Tandem canoeing

On the 26th September, myself and six others took to the River Wye on an open canoe paddling adventure. The trip was in two parts: the first a comforting and pleasant journey from Ross on Wye through to Symonds Yat East; the second, a less leisurely ‘play’ in the rapids at Symonds Yat. Despite having been to Symonds Yat before, this was our first trip in an open canoe and tandeming as two newbies did nothing for mine or Natalie’s nerves!

We had the morning’s paddle to distract us from the impending rapids as well as time to get in some much needed teaching. We began our gentle paddle of disputed distance  (roughly 8 miles…) to fantastic mist-covered scenery. Though our route was mostly flat water, there were occasional areas of terrifyingly tepid water thrown in to allow us to test and discover some tandem skills. Our first few attempts at ferry gliding and breaking in and out of the flow gave us the opportunity to observe the local bank foliage. Luckily our skill level didn’t reflect that of the group and we gratefully received suggestions. We had only really worked towards going in a straight line using the J-stroke, but we were now introduced to other strokes more useful to white water such as the pry stroke, cross bow rudder and bow stern. Unfortunately this involved giving Natalie (at the bow) more steering control, which was not conducive for tandem peace keeping. (There was another useful stroke whose name escapes me, but I will happily give a paddle waving demonstration to anyone who’s interested.)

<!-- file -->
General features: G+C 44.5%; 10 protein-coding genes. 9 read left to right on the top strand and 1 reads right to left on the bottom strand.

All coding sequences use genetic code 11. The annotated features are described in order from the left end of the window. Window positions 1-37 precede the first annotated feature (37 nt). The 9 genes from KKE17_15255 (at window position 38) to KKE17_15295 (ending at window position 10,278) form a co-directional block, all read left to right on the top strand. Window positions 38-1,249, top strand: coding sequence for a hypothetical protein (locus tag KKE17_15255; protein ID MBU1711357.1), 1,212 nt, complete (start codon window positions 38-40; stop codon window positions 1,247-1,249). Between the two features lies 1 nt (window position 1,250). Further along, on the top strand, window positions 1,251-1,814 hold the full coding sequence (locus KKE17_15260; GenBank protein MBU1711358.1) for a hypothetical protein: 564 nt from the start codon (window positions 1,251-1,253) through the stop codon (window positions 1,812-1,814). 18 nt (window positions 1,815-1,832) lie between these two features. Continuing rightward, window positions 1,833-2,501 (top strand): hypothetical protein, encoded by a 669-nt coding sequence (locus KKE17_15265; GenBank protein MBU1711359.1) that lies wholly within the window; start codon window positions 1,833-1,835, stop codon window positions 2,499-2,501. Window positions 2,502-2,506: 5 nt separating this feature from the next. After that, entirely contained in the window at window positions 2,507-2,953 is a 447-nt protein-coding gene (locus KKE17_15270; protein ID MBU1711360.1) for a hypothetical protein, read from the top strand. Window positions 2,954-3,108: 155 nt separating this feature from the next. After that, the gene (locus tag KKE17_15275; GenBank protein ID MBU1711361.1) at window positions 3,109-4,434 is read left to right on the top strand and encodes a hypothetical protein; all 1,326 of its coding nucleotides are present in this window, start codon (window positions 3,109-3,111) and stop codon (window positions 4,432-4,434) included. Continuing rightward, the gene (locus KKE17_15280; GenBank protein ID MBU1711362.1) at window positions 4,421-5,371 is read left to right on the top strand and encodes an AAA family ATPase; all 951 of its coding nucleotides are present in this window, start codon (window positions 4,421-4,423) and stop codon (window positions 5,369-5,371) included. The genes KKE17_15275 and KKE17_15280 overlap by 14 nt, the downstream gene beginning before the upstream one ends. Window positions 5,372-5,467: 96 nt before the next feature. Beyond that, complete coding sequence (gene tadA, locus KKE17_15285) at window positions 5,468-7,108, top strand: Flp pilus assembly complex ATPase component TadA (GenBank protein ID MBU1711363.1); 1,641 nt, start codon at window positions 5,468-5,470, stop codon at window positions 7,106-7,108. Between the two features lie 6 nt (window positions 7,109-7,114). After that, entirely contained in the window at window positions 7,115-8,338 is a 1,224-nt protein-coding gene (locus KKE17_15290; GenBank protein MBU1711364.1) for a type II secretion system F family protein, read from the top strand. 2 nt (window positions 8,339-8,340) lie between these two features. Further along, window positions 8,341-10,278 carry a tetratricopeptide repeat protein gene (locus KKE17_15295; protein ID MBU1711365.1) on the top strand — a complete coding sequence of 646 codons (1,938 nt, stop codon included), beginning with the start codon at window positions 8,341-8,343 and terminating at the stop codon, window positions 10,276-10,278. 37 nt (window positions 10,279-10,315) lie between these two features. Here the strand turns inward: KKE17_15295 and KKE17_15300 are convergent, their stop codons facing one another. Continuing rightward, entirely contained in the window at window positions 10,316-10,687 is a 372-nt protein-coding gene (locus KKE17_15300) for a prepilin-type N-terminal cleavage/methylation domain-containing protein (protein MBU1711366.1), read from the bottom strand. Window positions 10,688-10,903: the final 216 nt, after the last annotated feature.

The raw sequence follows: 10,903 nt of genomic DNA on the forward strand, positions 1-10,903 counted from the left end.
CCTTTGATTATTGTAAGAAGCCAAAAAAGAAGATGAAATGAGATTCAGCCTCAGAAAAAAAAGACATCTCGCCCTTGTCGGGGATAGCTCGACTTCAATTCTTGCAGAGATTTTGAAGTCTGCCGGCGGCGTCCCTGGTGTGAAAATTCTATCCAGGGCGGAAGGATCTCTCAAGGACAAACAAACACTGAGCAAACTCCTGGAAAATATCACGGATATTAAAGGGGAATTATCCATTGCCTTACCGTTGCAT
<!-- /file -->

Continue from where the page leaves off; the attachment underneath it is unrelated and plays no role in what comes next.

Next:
During a lunch of sandwiches, pancakes, cookies and jelly caterpillars, we sat and watched as several dogs (almost as many as their paddlers) desperately leapt from their canoes and swam to the opposite bank for the relief of dry land and lunch.

After a little more practice we arrived at the rapids, which are only revealed when the boat is at the top and it’s too late to reverse paddle. Fortunately Natalie and myself were keen to test our new semi-dry cags and strap-on shoes (the same rapids took my old shoes a few weeks before). We stayed dry for quite some time until, while myself and dearest Natalie were ferry gliding beautifully across the river, a kayaker hit the side of our canoe so hard he almost ended up in our boat. Our new skills weren’t enough to save us and we were over. This was however a nicer experience than going upside down in a kayak, and our cags were great (though semi-dry doesn’t do much for full swimming). All nearby paddlers helped us to the bank and we were paddling and capsizing again in no time. No-one was to blame for our second swim other than Natalie, who floated quite far down the river before standing still claiming it was “too shallow to swim but too fast to walk”. Thank you Tom for your heroic walking rescue.

By this point we were tired and decided to call it a day. We packed up and loaded the cars, though I could only get partly changed… I had forgotten my dry trousers. Fortunately I had my old Waitrose uniform in the car boot ready for the clothes recycling, not something I ever wanted to wear again!

Thanks to everyone who helped us and we hope to sign up to more open canoe trips in the future.

Words: Carl
Photos: Penny and Ceri


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